The Fictional Diary of Andrew Lewis (1st Entry)

February 19, 2016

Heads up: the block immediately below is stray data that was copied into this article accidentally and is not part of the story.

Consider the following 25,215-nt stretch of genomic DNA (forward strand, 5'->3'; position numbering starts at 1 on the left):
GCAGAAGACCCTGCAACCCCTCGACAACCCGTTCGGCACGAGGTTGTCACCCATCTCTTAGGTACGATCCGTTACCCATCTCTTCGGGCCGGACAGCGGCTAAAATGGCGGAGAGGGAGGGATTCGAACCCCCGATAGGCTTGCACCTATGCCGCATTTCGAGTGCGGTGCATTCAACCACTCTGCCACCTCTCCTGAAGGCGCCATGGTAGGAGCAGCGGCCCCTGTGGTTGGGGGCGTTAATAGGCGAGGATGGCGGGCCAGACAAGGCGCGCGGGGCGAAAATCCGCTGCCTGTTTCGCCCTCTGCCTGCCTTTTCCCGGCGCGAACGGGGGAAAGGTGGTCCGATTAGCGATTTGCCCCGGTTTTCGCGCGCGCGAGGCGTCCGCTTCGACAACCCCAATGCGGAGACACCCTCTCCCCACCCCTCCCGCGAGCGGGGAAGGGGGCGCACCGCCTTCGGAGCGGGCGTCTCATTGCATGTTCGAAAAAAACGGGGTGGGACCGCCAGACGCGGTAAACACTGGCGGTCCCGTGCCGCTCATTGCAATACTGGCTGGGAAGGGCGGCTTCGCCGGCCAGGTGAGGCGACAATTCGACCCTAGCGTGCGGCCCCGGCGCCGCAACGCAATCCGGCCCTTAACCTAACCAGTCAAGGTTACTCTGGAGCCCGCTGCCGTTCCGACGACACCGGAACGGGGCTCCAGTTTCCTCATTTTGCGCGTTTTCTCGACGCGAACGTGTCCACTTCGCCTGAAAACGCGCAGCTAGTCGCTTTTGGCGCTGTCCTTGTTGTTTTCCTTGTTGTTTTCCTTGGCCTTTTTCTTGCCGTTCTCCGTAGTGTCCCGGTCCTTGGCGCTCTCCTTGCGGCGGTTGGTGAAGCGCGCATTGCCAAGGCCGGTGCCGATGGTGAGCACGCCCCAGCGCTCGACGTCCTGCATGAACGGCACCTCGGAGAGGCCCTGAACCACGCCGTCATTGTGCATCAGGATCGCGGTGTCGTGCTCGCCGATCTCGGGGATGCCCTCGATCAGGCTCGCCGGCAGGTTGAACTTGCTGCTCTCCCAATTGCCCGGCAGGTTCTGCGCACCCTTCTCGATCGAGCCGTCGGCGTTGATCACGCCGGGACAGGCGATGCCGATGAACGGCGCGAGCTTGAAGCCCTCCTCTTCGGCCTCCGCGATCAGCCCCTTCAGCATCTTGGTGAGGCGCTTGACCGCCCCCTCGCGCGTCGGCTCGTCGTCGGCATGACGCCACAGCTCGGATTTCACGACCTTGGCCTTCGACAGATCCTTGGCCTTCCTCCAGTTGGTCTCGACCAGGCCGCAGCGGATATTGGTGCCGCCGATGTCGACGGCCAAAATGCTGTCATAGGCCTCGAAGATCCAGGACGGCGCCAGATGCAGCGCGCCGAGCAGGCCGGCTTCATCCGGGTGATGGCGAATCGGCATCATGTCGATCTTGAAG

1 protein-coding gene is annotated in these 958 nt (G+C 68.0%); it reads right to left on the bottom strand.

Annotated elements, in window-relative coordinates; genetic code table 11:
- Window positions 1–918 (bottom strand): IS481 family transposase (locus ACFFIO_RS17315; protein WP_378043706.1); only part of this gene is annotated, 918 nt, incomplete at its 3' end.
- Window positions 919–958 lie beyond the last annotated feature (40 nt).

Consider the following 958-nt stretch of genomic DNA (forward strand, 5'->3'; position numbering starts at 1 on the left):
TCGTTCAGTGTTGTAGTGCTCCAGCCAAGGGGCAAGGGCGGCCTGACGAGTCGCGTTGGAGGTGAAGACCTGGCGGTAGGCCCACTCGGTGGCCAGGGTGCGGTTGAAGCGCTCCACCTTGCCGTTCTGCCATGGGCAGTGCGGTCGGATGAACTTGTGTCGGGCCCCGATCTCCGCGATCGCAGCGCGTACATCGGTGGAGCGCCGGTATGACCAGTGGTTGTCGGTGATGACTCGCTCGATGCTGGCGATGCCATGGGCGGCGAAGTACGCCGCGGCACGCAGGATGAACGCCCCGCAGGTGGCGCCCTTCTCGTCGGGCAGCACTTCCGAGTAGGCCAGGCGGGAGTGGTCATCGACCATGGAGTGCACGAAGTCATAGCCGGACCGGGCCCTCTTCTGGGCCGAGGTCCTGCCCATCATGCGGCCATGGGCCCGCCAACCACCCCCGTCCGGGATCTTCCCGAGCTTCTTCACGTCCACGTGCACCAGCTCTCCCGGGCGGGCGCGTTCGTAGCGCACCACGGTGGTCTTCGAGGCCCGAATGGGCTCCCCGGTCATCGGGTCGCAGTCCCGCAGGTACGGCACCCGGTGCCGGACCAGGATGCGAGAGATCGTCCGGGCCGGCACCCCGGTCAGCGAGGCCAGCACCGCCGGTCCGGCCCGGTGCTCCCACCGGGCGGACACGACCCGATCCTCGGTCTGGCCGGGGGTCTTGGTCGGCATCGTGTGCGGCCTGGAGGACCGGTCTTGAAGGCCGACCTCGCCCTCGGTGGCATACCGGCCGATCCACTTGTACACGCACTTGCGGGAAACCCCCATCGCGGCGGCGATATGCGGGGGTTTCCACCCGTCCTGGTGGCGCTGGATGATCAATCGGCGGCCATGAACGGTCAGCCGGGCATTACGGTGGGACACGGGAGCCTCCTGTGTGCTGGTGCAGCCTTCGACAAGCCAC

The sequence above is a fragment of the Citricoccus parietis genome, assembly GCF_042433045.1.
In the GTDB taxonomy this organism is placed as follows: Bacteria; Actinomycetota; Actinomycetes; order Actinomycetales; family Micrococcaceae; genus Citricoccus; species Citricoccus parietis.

I was released from jail 23 hours ago. While sitting, drunk so not yet bored, I decided to start a diary. Some people think men should only write journals, not diaries, but I’ve always had a thing for that word. It worked for Anne Frank, and she was a writer as well. So, after my bail came through from a wonderfully, dirty man who runs shop on the corner of Mass and Seventh, I came directly home. That’s a lie, though, for I do not live 23 hours away from the county jail. I needed cigarettes and a celebratory six-pack. I went out of my way to buy them from the Jamaican fellow downtown because his deals are wonderful and I’m a cheap bastard. That’s not the real reason, but not a lie at all. I knew I needed some serious speed, for I was beginning to become extremely hungover. This does not take away from the fact that, without a doubt, I enjoy speed. I don’t enjoy the comedown, but that is what the beer was for. I guess I really did have things planned out. So I bought a hundred dollars worth of speed and decided to head home. But I took five, pure amphetamine capsules the second I was back in my car. Then I listened to the radio for five or six minutes, but turned it off. Radio tunes are quite awful, and their catchiness makes them similar to the yodeling that Hitler used to do those lonely nights in his bunker. They were all the rave and everybody hated them. I wouldn’t be surprised if his death was actually murder, but if there was ever an exception to murder, aside from this being Hitler, then I must admit that yodeling is the exception. I once wrote my local congressman and tried to convince him to outlaw Yanni, but I believe the man I wrote was Greek and thought I was being prejudice. I’m not, but when I imagine that all Greek people sang and talked and what came out was only Yanni, then I guess I would be prejudice, but I’m sure I wouldn’t be alone. If I have to be prejudice, then I assume prejudice in numbers is easier. So I turned the radio off, still faintly tasting the small crumbles of speed still stuck in my back teeth, and started to head home. Instead I drove around the city for eighteen hours screaming ‘For Emily, Whenever I May Find Her’. I think Simon and Garfunkel did a better job, but it’s not a fair comparison for it’s not really a song to scream to. I redosed once to keep from coming down. I think this was around the bridge, and I could have gone home at that moment, but decided to continue. I wasn’t completely satisfied with my last rendition of the song.